“Racial profiling” in Medicine…

While “racial profiling” in medicine has generated significant discussion in medical and bioethics circles, it has thus far gained relatively little attention in legal literature. This Article aims to develop the discourse concerning this important topic. It argues that “race-based” medicine is an inappropriate and perilous approach. The argument is rooted partly in the fact that the concept of “race” is elusive and has no reliable definition in medical science, the social sciences, and the law.  Does “race” mean color, national origin, continent of origin, culture, or something else? What about the millions of Americans who are of mixed ancestral origins—to what “race” do they belong? To the extent that “race” means “color” in colloquial parlance, should physicians decide what testing to conduct or treatment to provide based simply on their visual judgment of the patient’s skin tone? “Race,” consequently, does not constitute a valid and sensible foundation for research or therapeutic decision-making.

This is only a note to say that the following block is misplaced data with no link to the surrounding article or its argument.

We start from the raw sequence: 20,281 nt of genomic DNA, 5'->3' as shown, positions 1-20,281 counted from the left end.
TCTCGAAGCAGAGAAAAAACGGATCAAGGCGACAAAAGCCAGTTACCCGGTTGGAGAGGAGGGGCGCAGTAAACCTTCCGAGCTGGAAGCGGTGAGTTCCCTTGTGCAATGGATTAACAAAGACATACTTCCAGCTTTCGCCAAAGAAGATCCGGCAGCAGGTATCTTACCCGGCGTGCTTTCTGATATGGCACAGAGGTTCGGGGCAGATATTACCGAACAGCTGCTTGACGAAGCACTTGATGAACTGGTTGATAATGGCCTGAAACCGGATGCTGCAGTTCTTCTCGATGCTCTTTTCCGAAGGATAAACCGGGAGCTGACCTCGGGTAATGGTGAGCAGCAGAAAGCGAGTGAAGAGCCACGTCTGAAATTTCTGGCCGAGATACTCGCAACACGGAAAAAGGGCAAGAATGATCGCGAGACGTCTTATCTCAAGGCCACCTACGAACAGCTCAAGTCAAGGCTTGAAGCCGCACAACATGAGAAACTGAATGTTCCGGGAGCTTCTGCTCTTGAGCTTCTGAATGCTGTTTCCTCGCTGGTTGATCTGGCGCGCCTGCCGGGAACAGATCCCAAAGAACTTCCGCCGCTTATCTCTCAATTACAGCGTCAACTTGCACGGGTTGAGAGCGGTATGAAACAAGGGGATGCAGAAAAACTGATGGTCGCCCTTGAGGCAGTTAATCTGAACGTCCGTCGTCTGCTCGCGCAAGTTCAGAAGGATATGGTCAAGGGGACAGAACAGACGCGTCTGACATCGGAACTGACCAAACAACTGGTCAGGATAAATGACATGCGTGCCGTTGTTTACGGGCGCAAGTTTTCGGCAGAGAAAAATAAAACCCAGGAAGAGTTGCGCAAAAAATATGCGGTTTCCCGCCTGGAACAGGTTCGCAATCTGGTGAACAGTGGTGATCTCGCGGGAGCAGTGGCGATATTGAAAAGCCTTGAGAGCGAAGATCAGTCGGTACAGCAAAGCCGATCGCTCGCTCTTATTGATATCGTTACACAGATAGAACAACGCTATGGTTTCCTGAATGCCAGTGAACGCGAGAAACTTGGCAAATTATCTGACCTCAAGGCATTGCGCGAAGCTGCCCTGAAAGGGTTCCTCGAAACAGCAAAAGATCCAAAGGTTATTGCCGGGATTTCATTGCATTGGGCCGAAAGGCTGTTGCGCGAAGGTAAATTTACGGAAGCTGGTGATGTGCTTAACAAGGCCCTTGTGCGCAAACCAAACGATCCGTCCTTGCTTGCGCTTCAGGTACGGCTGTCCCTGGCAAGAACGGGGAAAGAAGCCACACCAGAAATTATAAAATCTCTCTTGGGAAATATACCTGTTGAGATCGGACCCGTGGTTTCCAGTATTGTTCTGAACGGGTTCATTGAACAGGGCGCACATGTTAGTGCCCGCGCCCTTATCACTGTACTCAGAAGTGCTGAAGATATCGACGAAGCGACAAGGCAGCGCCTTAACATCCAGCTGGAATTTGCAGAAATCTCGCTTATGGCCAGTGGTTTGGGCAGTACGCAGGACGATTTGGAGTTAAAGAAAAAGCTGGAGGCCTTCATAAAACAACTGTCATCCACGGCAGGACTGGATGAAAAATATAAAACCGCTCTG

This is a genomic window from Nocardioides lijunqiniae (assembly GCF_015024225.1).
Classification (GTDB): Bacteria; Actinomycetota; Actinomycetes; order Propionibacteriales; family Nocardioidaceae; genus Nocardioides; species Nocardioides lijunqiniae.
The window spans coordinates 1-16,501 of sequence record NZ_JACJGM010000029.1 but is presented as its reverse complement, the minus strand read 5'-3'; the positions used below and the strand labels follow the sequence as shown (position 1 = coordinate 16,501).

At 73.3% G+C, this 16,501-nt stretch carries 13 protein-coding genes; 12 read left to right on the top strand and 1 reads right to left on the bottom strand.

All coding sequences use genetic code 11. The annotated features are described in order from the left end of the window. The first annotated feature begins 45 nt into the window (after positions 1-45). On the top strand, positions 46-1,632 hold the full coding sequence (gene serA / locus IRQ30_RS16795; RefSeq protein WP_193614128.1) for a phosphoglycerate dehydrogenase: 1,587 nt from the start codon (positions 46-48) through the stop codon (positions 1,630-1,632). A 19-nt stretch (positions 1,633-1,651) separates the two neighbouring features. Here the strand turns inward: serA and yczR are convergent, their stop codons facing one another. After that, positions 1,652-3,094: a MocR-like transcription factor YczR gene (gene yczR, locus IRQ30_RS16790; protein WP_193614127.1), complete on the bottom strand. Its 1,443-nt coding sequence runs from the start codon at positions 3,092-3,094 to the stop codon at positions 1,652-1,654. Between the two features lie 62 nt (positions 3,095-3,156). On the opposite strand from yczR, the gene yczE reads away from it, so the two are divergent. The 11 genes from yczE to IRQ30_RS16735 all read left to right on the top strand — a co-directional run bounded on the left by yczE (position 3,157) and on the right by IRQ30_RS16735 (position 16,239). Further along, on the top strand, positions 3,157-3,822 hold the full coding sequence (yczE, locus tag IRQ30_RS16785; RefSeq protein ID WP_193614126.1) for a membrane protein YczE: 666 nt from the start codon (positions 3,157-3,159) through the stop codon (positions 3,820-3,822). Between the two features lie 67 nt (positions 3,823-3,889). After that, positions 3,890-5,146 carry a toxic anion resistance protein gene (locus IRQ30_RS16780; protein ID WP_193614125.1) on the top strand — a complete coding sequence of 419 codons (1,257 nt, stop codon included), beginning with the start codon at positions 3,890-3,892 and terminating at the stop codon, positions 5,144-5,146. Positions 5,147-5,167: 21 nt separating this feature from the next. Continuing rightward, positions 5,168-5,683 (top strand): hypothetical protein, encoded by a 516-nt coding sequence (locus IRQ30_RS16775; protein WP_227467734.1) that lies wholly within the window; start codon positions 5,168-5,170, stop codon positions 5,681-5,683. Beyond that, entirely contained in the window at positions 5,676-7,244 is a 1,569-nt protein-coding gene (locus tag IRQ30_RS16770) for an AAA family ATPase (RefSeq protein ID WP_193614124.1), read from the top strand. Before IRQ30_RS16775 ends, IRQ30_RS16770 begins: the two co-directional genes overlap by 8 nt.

Sharona Hoffman. “‘Racially-Tailored’ Medicine Unraveled,”American University Law Review. 2005, Volume 55, Number 2, pages 395-452. http://www.aulawreview.org/pdfs/55/55-2/hoffman.pdf.

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